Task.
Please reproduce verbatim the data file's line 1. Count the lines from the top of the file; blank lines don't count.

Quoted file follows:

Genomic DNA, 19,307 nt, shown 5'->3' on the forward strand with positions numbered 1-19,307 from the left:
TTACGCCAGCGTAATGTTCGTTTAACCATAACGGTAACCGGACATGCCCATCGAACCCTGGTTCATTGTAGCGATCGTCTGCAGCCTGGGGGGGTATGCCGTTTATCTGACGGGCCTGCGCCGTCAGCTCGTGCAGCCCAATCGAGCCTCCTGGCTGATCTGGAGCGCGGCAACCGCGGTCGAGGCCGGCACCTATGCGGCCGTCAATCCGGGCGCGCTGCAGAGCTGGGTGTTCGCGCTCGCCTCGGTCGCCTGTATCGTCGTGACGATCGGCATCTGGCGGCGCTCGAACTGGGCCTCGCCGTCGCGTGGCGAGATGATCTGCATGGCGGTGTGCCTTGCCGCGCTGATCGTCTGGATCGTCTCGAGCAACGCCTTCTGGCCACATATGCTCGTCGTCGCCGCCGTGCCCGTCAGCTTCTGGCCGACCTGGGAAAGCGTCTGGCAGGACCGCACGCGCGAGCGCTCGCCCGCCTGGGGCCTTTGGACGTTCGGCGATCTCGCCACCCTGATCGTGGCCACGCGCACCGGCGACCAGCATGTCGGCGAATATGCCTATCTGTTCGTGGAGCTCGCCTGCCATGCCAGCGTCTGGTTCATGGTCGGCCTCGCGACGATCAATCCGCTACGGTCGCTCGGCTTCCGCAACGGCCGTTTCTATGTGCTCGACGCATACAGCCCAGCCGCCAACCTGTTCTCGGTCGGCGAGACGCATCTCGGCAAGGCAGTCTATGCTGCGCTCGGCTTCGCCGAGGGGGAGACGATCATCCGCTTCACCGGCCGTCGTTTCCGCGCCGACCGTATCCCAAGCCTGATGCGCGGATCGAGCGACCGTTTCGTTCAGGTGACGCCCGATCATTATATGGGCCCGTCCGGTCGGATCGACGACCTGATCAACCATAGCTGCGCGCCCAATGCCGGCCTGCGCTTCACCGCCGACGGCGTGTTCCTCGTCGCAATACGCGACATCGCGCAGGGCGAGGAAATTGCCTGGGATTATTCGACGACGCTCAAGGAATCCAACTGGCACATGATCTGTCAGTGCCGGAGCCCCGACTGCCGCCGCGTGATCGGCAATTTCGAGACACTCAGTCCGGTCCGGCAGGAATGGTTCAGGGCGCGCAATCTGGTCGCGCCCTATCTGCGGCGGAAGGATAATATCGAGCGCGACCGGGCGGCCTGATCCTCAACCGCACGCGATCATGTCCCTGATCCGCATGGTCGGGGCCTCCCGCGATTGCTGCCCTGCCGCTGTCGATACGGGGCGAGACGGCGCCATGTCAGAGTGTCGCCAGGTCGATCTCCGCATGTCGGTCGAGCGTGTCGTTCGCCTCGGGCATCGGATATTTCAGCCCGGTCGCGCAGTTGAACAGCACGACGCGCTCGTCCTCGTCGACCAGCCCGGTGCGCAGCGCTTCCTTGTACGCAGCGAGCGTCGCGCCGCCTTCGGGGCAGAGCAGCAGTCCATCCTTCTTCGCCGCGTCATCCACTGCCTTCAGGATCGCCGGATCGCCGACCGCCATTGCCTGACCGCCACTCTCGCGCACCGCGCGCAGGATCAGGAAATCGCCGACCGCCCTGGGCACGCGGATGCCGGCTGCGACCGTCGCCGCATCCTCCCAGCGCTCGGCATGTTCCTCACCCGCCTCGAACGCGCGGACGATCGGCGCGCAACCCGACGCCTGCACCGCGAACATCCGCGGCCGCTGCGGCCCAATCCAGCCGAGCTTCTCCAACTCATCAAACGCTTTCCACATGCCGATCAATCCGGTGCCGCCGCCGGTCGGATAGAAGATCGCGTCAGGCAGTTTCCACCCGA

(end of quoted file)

Genomic DNA, 19,307 nt, shown 5'->3' on the forward strand with positions numbered 1-19,307 from the left: